From the 1860s, the maskilim in Tarnopol, as in the whole of Galicia, showed a growing tendency to assimilate into Polish national life and culture. Simon Dankowicz, a major advocate of *assimilation who had taken part in the Polish uprising of 1863, was nominated in 1890 as preacher in the synagogue founded by Perl. During the 1860s a number of welfare and philanthropic institutions, hospitals, and orphanages were founded in Tarnopol. The rabbi in this period was Joseph *Babad. In 1894 a Zionist society was formed.
The Jewish population of Tarnopol numbered 1,161 in 1765. In the district of Tarnopol it numbered 11,997 in 1827 (out of 197,296); all but one of the 76 commercial establishments were Jewish-owned; 205 Jews were occupied as taverners, and 364 as shopkeepers, while a considerable number were artisans. There were 11,000 Jews living in Tarnopol (52% of the total population) in 1869; 13,842 (50.5%) in 1890; 13,490 (44.2%) in 1900; 14,000 in 1910 – the last official census conducted by the Austrian government – 16,320 in 1921, and 14,000 in 1931.
Tarnopol Jews suffered severely during World War i, as the city changed hands seven times in the fighting. With the dissolution of the Hapsburg monarchy, a Ukrainian government was organized in Tarnopol, and in December 1918 a Jewish militia of 800 men was formed. In the elections to the Jewish National Council in Western Ukraine, held in March 1919, the Zionists won a clear majority. The council was active until Tarnopol was taken by the Poles, who encouraged the Polish assimilationists within the community and turned over the leadership to them. Between 1922 and 1932 the community was led by representatives of the national lists. Pressure was exerted by the regime in Poland, and commissars were nominated in the leadership.
[Nathan Michael Gelber]
Holocaust and Postwar Periods
According to an unofficial source, Bleter far Geshikhte, there were 18,000 Jews in Tarnopol in 1939. As in other communities under Soviet occupation (1939–41), the Jewish community organization was dissolved, political parties were prohibited, Hebrew education was discontinued, and the Yiddish schools were nationalized. After the outbreak of the German-Soviet war (June 1941), a few days after Tarnopol was occupied by the German army, 5,000 Jews were massacred (July 4–11). The Germans fined the Jewish community 1,500,000 rubles. Sixty-three Jews belonging to the intelligentsia were invited to the *Gestapo on the pretext of receiving public appointments, but were all murdered in the Gestapo office. The ghetto established in Tarnopol in September 1941 was the first to be set up in Galicia. Over 12,500 people were crowded into a small area, and for a while it seemed that Jewish life, though extremely difficult, would continue. Attempts were made to renew the Jewish school system, and several orphanages and old age homes were established in the ghetto. The *Judenrat was headed by Gustav Fischer, who was succeeded by Karol Pohoryles. At the same time the ghetto inmates were gradually murdered; on March 25, 1942, 1,000 Jews were shot in the nearby forest. Thousands of Jews were seized in the streets or taken from their homes for forced labor at labor camps in the Tarnopol district. On August 29–31, 1942, over 4,000 Jews from Tarnopol were sent to the *Belzec death camp. On Sept. 30, 1942, a further 1,000 Jews were sent there. During the following winter the remaining able-bodied Jews were separated and put into a labor camp near the ghetto. The final liquidation of the ghetto took place on June 20, 1943, followed by that of the nearby work camp (Aug. 6, 1943). Small numbers of Jews fought from bunkers or joined the partisan fighters in the district.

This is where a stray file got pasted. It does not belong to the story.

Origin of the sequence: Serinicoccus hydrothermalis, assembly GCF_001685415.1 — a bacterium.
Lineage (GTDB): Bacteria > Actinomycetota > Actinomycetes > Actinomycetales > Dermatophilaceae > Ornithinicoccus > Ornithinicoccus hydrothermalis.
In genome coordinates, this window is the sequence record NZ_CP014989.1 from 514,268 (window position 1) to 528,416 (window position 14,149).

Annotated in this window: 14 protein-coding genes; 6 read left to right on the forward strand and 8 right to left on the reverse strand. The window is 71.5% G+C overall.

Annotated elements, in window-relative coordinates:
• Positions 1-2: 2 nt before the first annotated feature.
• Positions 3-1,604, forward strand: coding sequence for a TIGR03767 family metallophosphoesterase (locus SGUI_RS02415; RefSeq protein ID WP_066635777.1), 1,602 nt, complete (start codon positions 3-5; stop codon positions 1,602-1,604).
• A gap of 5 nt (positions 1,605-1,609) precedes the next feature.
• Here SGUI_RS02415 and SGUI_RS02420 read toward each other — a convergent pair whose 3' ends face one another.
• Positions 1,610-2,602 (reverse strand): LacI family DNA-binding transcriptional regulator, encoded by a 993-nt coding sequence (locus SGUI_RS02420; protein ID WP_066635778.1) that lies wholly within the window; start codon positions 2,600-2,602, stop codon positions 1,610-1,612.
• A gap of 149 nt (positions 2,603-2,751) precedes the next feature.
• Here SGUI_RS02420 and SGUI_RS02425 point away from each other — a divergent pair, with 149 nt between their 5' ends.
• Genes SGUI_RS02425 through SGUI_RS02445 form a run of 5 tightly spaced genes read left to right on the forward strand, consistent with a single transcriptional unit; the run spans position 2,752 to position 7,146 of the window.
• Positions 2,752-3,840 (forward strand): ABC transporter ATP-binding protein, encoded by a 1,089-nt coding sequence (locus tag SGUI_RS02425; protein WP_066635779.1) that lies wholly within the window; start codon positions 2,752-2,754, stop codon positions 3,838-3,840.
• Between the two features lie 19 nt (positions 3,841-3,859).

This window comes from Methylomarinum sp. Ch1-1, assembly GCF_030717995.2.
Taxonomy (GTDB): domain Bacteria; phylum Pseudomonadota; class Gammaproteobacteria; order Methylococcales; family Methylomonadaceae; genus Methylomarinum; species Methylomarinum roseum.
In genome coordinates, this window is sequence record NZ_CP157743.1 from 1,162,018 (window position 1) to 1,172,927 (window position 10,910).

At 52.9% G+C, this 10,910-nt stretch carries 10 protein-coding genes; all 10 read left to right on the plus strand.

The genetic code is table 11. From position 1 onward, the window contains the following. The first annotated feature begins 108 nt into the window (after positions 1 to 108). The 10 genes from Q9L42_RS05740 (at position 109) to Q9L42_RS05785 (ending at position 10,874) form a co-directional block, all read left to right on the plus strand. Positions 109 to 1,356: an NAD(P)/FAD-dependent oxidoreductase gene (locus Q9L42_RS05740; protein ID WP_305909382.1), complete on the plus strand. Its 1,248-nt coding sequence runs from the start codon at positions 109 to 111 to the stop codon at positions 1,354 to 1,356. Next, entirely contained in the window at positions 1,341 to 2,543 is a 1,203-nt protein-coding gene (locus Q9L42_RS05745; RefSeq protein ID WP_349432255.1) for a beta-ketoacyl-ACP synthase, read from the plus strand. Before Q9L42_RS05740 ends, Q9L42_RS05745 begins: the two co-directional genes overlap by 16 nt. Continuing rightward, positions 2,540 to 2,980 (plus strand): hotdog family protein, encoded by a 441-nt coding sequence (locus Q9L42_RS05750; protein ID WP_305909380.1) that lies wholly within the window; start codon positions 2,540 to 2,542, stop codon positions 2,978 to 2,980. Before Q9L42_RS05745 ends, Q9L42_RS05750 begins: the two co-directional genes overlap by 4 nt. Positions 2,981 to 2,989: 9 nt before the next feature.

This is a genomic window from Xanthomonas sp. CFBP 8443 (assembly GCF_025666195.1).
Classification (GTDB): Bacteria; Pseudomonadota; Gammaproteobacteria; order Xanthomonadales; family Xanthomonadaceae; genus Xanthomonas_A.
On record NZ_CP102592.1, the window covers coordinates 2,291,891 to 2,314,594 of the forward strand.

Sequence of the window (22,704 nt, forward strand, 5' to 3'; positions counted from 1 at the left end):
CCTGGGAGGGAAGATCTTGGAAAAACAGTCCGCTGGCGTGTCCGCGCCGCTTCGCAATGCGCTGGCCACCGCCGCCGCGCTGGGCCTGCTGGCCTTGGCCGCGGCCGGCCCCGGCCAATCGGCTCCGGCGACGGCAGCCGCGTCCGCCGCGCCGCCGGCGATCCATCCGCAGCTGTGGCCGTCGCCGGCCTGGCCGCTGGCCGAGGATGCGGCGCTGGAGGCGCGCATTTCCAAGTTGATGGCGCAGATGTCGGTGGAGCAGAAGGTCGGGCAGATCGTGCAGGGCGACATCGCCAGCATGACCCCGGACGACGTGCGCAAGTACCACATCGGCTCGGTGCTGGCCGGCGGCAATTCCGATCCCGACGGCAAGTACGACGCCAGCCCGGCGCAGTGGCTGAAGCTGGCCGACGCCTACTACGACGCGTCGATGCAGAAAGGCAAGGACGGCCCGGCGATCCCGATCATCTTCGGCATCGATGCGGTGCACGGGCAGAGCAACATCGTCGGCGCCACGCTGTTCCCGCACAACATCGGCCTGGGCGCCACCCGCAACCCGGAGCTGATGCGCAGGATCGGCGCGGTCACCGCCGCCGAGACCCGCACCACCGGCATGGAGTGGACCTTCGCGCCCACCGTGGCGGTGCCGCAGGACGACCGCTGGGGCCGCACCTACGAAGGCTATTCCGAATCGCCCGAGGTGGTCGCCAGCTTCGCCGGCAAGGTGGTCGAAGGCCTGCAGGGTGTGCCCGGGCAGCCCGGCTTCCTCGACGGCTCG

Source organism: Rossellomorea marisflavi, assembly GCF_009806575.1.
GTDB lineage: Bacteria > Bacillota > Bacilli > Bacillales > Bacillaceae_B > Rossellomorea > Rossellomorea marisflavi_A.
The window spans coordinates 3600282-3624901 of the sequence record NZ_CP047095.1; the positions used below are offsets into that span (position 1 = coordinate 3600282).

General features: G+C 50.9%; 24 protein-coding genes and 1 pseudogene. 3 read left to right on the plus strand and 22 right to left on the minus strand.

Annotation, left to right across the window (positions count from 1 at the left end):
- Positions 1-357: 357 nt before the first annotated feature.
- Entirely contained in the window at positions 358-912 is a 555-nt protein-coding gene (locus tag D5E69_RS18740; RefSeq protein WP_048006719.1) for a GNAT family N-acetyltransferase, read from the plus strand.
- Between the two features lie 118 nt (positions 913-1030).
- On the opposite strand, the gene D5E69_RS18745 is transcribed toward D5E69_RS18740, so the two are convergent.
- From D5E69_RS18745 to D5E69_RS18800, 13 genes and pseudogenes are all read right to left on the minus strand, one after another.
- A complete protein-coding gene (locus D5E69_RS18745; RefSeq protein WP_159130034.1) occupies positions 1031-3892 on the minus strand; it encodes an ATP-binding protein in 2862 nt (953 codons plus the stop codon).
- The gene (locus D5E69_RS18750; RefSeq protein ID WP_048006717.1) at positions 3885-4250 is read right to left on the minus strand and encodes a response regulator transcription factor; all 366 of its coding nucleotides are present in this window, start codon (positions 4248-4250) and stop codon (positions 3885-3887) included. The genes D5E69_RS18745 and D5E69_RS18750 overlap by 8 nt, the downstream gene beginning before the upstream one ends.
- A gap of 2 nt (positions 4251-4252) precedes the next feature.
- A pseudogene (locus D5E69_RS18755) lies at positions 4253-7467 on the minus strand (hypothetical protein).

When the Soviet forces recaptured Tarnopol, about 150 Jews came out from hiding and 200 returned from the Soviet Union, where some of them had served in the Soviet army. A memorial book to Tarnopol Jewry was published as volume 3 of the Enẓiklopedyah shel Galuyyot (1955; Heb; partly Yid; Eng. summary). Tarnopol societies were established by former Jewish residents in Israel and the United States.
A monument erected to the memory of the Jewish martyrs in the Holocaust was completely destroyed in the 1950s. In the late 1960s there were about 500 Jews in Tarnopol. The old Jewish cemetery served as a building site and the later cemetery housed nine garages.
One of the main administrative centers in western Ukraine, by 2005 Tarnopol had a Jewish community center, a Jewish Sunday club, and a women's club.
N.M. Gelber, in: eg, 3 (1955), 22–108; Ph. Friedman, in: yivo Bleter, 31–32 (1948), 131–90; J. Letschinsky, Rządy rosyjskie w kraju tarnopolskim 1809 – 1815 (1903); M. Balaban, Spis Ẓydów i Karaitów (1909); J. Leniek, Przwileje króiówascicieli miasta Tarnopola (1932); Habermann, in: Alim le-Bibliografyah …, 2 (1935/36), 24ff.; S. Katz, in: ks, 15 (1938/39), 515f.; H.D. Friedberg, Toledot ha-Defus ha-Ivri be-Polanyah (19502), 148f.